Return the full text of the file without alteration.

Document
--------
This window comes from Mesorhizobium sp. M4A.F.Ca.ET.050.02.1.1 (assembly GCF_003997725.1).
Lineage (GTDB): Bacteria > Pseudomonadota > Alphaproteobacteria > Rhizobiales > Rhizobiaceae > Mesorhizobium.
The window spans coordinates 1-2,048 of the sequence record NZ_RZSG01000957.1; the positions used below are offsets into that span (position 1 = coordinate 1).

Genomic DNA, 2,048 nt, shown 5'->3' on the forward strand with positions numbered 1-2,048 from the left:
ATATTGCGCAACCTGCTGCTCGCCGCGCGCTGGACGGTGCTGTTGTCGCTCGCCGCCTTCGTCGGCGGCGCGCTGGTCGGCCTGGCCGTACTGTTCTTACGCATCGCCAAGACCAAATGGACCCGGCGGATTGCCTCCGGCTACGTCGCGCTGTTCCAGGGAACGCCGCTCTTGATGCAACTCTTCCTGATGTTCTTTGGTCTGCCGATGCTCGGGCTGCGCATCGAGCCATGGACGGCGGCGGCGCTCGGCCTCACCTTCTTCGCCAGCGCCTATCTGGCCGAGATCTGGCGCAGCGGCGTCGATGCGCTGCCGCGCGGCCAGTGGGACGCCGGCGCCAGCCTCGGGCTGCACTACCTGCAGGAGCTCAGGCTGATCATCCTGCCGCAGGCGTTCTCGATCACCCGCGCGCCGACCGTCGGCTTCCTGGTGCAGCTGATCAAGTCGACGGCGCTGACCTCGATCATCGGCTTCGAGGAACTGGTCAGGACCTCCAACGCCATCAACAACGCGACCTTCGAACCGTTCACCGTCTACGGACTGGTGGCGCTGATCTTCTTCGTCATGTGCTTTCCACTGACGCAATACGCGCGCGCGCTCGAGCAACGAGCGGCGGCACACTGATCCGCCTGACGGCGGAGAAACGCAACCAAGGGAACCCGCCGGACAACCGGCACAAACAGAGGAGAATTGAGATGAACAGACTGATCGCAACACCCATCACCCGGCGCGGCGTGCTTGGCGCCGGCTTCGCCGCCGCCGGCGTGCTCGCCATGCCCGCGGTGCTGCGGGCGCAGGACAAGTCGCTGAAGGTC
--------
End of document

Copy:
This window comes from Mesorhizobium sp. M4A.F.Ca.ET.050.02.1.1 (assembly GCF_003997725.1).
Lineage (GTDB): Bacteria > Pseudomonadota > Alphaproteobacteria > Rhizobiales > Rhizobiaceae > Mesorhizobium.
The window spans coordinates 1-2,048 of the sequence record NZ_RZSG01000957.1; the positions used below are offsets into that span (position 1 = coordinate 1).

Genomic DNA, 2,048 nt, shown 5'->3' on the forward strand with positions numbered 1-2,048 from the left:
ATATTGCGCAACCTGCTGCTCGCCGCGCGCTGGACGGTGCTGTTGTCGCTCGCCGCCTTCGTCGGCGGCGCGCTGGTCGGCCTGGCCGTACTGTTCTTACGCATCGCCAAGACCAAATGGACCCGGCGGATTGCCTCCGGCTACGTCGCGCTGTTCCAGGGAACGCCGCTCTTGATGCAACTCTTCCTGATGTTCTTTGGTCTGCCGATGCTCGGGCTGCGCATCGAGCCATGGACGGCGGCGGCGCTCGGCCTCACCTTCTTCGCCAGCGCCTATCTGGCCGAGATCTGGCGCAGCGGCGTCGATGCGCTGCCGCGCGGCCAGTGGGACGCCGGCGCCAGCCTCGGGCTGCACTACCTGCAGGAGCTCAGGCTGATCATCCTGCCGCAGGCGTTCTCGATCACCCGCGCGCCGACCGTCGGCTTCCTGGTGCAGCTGATCAAGTCGACGGCGCTGACCTCGATCATCGGCTTCGAGGAACTGGTCAGGACCTCCAACGCCATCAACAACGCGACCTTCGAACCGTTCACCGTCTACGGACTGGTGGCGCTGATCTTCTTCGTCATGTGCTTTCCACTGACGCAATACGCGCGCGCGCTCGAGCAACGAGCGGCGGCACACTGATCCGCCTGACGGCGGAGAAACGCAACCAAGGGAACCCGCCGGACAACCGGCACAAACAGAGGAGAATTGAGATGAACAGACTGATCGCAACACCCATCACCCGGCGCGGCGTGCTTGGCGCCGGCTTCGCCGCCGCCGGCGTGCTCGCCATGCCCGCGGTGCTGCGGGCGCAGGACAAGTCGCTGAAGGTC